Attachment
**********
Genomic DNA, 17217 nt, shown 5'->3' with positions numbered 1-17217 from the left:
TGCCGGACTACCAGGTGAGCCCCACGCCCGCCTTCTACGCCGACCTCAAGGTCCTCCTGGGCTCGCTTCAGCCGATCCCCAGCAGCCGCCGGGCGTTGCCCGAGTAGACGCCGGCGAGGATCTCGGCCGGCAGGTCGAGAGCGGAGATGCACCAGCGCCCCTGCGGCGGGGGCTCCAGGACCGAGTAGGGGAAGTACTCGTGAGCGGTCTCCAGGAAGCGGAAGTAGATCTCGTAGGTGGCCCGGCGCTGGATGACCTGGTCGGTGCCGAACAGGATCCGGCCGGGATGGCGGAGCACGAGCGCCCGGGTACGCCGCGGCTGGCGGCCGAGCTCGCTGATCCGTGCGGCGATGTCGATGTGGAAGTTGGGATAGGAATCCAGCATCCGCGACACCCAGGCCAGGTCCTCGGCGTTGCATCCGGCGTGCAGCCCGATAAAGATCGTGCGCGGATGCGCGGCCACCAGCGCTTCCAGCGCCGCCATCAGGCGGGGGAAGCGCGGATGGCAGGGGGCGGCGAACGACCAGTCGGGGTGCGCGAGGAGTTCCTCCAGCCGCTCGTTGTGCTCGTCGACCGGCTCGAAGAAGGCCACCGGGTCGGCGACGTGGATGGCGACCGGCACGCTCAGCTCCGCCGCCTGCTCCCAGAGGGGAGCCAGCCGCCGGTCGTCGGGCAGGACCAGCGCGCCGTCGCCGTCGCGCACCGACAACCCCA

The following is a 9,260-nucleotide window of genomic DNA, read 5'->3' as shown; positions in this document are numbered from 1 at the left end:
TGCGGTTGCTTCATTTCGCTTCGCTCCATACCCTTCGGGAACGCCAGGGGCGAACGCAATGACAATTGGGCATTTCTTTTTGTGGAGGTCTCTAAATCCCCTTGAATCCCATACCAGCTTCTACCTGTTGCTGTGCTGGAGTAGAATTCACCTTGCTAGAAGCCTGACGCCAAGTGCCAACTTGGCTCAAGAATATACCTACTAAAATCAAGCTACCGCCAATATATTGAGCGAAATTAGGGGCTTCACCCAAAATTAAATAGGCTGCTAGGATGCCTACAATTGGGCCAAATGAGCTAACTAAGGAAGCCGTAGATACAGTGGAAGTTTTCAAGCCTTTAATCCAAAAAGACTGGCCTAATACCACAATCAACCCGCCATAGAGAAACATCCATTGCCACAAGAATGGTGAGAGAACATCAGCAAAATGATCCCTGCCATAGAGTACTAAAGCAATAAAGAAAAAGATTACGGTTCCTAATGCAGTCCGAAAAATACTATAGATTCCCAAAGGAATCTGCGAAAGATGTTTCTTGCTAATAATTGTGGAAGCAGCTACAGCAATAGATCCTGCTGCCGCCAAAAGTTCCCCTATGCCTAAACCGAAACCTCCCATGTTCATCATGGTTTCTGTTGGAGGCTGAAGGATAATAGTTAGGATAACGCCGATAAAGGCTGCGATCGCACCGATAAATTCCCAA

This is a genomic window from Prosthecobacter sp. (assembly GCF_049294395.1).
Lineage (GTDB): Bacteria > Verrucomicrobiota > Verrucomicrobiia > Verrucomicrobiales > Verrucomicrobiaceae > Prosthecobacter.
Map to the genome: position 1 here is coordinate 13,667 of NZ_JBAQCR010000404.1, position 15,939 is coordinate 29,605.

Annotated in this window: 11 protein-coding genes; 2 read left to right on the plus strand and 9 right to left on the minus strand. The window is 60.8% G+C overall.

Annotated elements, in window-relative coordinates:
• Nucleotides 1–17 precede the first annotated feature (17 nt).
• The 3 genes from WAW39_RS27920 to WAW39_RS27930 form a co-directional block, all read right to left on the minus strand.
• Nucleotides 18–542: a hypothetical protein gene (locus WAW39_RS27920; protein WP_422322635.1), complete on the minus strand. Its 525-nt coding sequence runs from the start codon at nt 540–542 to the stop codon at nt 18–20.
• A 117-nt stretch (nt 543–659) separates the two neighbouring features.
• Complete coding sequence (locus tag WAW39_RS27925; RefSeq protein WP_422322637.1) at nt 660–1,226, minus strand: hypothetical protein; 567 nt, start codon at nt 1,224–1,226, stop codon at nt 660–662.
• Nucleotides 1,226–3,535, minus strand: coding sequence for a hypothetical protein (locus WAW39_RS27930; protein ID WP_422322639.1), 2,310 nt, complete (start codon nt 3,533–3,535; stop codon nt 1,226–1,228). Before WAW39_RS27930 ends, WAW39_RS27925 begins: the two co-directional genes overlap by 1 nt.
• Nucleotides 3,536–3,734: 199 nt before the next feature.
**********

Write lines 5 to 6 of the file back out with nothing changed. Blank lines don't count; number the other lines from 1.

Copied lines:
This is a genomic window from Prosthecobacter sp. (assembly GCF_049294395.1).
Lineage (GTDB): Bacteria > Verrucomicrobiota > Verrucomicrobiia > Verrucomicrobiales > Verrucomicrobiaceae > Prosthecobacter.